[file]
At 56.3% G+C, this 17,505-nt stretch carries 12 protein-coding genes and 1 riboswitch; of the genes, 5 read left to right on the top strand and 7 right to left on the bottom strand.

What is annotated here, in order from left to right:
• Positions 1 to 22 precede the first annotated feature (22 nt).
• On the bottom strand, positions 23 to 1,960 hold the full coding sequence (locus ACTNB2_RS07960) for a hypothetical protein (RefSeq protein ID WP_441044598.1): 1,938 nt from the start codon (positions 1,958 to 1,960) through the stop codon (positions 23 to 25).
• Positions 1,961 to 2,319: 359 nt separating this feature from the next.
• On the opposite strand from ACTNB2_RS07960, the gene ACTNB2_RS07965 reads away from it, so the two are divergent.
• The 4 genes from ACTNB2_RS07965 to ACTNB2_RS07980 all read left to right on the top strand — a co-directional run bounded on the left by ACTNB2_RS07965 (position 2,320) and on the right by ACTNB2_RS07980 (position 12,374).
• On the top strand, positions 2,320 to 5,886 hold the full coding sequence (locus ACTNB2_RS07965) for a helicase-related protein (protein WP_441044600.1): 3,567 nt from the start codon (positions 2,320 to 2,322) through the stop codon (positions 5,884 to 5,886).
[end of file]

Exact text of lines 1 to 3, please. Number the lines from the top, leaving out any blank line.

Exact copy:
At 56.3% G+C, this 17,505-nt stretch carries 12 protein-coding genes and 1 riboswitch; of the genes, 5 read left to right on the top strand and 7 right to left on the bottom strand.

What is annotated here, in order from left to right:
• Positions 1 to 22 precede the first annotated feature (22 nt).